Pilot Evaluation of Fecal Immunologic Test (FIT) in Ontario
In 2008 Ontario launched the ColonCancerCheck (CCC) Program, an organized colorectal cancer
(CRC) screening program in which average risk patients are offered an at-home screening test
and increased risk patients are offered colonoscopy directly through their family physician.
Currently, Ontario's CCC Program utilizes guaiac fecal occult blood testing (gFOBT) in
persons at average risk of CRC. However, the program is currently considering a change to
fecal immunochemical testing (FIT).
FIT, which comes in quantitative and qualitative formats, is superior to the gFOBT from a
scientific perspective because it specifically detects human hemoglobin. gFOBT uses an
indirect detection which depends on a peroxidase reaction not specific for human hemoglobin.
FIT methodology is also both more convenient and superior from a participant perspective and
multiple studies have demonstrated higher participation rates and improved detection of CRC
precursors as well as invasive CRCs with FIT compared to gFOBT.
Organized CRC screening programs considering quantitative FIT face certain additional
challenges, including uncertain stability over time and tolerance to variation in
temperature following sample collection and prior to arrival in a testing laboratory. Prior
to implementation of FIT in Ontario, there is a need for a laboratory and field assessment
to validate and optimize its use in the Ontario climate and conditions (e.g., large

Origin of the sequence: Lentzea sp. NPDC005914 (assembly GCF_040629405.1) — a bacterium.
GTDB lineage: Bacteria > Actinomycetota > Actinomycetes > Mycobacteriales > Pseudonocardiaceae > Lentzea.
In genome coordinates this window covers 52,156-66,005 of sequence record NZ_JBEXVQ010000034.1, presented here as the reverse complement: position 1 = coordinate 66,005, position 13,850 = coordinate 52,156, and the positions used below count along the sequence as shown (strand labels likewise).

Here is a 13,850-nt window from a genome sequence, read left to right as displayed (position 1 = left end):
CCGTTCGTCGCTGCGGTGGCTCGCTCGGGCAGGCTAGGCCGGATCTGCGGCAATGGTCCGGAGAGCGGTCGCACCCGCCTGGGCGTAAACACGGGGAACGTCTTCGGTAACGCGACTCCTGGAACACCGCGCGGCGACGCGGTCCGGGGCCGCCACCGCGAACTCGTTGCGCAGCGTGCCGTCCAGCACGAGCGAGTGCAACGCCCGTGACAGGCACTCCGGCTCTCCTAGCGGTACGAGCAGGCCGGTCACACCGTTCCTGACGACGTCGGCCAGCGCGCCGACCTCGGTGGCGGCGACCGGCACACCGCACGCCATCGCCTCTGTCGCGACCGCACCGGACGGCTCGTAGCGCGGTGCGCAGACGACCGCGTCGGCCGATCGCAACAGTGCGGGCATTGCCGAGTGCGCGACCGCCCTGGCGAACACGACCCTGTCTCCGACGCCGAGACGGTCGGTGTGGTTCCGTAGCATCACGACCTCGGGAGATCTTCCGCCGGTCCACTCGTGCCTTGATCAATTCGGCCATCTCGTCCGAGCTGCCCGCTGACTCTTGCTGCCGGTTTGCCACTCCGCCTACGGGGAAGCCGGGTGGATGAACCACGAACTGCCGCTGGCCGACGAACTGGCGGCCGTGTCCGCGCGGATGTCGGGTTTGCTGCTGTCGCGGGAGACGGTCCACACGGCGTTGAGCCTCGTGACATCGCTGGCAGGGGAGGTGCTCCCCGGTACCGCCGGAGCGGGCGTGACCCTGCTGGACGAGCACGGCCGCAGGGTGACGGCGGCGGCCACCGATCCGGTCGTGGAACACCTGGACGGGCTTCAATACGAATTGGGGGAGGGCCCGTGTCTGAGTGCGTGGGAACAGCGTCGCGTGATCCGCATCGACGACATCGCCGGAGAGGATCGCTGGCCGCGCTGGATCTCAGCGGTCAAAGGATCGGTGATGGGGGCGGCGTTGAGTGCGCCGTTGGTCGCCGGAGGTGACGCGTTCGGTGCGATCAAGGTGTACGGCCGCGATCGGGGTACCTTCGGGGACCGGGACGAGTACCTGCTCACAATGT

geographic area) and to determine whether adjustments to the current structure of the CCC
Program would be required.
This study consists of 2 phases. Phase 1, laboratory testing, assesses 2 quantitative and 3
qualitative FIT kits to evaluate analytical performance relevant to the requirements of the
CCC Program. Phase 2 is a field assessment to evaluate the effect of different distribution
and return methods and pre-labeling of kits on uptake and completion of the tests. The
entire study will take 12-18 months to complete, with patients being recruited through
family physicians in patient enrollment model (PEM) family practices across the province of
Ontario. Data collection will take place for 6 months, starting on the day that screening
kits and/or invitation letters are mailed to patients.
This Clinical Trials registration relates to Phase 2 of the study.
Allocation: Randomized, Intervention Model: Factorial Assignment, Masking: Open Label, Primary Purpose: Health Services Research
FIT Kit uptake
Comparing FIT kit uptake by patients invited to complete fecal occult blood screening for colorectal cancer using a Fecal Immunochemical Test (FIT), and provided with different kit distribution and return methods.
September 2012 to April 2013
Jill Tinmouth, MD, PhD
Sunnybrook Research Institute
Canada: Ethics Review Committee